Campaigners are trying to get hookah smoking exempted from England's smoking ban for cultural reasons. Despite there being little research into the health effects, doctors writing in this week's BMJ say the ban should stay in place.
A hookah is a glass based waterpipe used for smoking. It is commonly used in Arabic communities for smoking herbal fruits after meals, but it is becoming increasingly popular among young adults in Western Europe for smoking tobacco, massel (aromatic tobacco), cannabis and bango (an intoxicating plant leaf), write Dr Rashid Gatrad and colleagues.
It is thought that around 100 million people use a hookah daily worldwide. Reports suggest that family attitudes towards children smoking tobacco in waterpipes are far more permissive than attitudes to cigarette smoking.
There has been little research into the health effects of waterpipe smoking, but data show that rising numbers of children in the UK are being exposed to and experimenting with smoking hookah products, write the authors. Children as young as 10 years old are known to smoke fruit flavoured aromatic tobacco in areas with large minority ethnic communities such as Leicester and London.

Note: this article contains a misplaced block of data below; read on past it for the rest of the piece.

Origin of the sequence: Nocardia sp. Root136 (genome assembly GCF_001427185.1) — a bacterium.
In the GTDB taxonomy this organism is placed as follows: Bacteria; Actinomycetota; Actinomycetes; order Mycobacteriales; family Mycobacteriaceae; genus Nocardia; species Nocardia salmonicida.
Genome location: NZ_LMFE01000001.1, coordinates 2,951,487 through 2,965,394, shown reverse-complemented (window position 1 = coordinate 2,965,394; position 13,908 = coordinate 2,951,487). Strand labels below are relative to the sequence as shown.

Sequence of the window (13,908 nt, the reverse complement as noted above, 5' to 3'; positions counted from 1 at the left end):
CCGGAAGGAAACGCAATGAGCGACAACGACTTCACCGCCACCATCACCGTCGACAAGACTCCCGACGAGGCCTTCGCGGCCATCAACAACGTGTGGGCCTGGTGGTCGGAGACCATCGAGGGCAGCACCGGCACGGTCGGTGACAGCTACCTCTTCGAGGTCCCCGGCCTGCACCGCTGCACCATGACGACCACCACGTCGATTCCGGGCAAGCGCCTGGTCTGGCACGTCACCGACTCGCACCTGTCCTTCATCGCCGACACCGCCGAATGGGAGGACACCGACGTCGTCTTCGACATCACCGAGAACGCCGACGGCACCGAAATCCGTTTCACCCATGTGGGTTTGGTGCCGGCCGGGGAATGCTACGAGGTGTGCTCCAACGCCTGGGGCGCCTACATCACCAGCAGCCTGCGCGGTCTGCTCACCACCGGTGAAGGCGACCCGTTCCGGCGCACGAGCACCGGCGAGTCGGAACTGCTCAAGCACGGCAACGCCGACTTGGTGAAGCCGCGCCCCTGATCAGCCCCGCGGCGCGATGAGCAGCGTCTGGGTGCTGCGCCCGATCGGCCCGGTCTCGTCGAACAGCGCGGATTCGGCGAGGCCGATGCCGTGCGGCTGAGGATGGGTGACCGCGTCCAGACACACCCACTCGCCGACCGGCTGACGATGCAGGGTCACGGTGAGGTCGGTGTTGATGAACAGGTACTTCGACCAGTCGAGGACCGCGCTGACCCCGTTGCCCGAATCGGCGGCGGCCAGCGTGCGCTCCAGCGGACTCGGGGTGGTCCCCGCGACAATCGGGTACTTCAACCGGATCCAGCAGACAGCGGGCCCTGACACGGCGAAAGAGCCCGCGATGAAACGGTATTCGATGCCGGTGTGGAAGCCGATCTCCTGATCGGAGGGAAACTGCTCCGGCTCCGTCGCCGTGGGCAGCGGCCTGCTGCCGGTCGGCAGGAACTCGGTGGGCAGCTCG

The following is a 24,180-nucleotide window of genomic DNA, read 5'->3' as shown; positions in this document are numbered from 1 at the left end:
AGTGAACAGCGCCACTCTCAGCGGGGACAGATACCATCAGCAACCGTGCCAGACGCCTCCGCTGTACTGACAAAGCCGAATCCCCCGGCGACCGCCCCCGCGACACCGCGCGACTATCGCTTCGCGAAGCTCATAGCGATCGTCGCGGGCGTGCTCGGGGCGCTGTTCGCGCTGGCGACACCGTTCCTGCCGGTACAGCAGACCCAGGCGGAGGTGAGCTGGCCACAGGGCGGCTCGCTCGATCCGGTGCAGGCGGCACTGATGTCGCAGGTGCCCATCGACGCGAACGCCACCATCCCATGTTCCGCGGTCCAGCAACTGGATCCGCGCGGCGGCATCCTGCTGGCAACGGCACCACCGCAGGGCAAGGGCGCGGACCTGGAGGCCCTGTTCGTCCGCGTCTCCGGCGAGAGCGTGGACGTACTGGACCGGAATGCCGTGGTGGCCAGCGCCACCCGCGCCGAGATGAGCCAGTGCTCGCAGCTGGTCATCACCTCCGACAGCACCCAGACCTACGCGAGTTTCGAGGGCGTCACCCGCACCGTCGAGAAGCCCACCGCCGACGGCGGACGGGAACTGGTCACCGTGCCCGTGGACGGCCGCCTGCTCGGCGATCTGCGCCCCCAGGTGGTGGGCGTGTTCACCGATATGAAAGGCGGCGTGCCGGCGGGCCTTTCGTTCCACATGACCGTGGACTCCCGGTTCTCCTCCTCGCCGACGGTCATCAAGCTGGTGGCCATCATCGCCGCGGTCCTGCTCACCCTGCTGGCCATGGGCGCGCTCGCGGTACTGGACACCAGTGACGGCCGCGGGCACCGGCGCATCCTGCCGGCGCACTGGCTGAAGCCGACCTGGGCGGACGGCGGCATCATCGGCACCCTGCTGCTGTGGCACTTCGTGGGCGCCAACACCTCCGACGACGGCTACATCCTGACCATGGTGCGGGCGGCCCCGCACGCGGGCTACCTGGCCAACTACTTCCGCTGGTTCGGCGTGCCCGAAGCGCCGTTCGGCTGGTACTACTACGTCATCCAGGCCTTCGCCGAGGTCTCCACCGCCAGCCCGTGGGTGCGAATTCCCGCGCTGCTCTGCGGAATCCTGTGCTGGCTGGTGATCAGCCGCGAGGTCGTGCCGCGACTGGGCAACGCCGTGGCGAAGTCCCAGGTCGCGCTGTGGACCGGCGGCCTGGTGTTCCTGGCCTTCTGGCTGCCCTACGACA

The nicotine content in hookah tobacco seems to be the same as in cigarettes, but the authors warn that hookah smoking carries a greater risk of carbon monoxide poisoning than cigarette smoking, particularly if smaller hookah pipes and "quick lighting" commercial charcoal are used. There is also some evidence that hookah smoking causes chromosomal damage.
When used for smoking tobacco, the hookah is included in the legislation that came into force in England on 1 July 2007 banning smoking in public places.
The authors believe that including the hookah in the legislation is appropriate since the exposure of non-smokers to tobacco fumes is considerably higher than for cigarette smoking because of the large plume of smoke that the hookah generates.
However, it remains to be seen what effect the legislation will have on smoking non-tobacco containing products that still generate a large amount of smoke, they conclude.
A separate review article also published in this week's BMJ highlights the importance of helping patients to stop smoking as young as possible. It points to evidence that, beyond 40, people lose three months of life expectancy for every further year of smoking.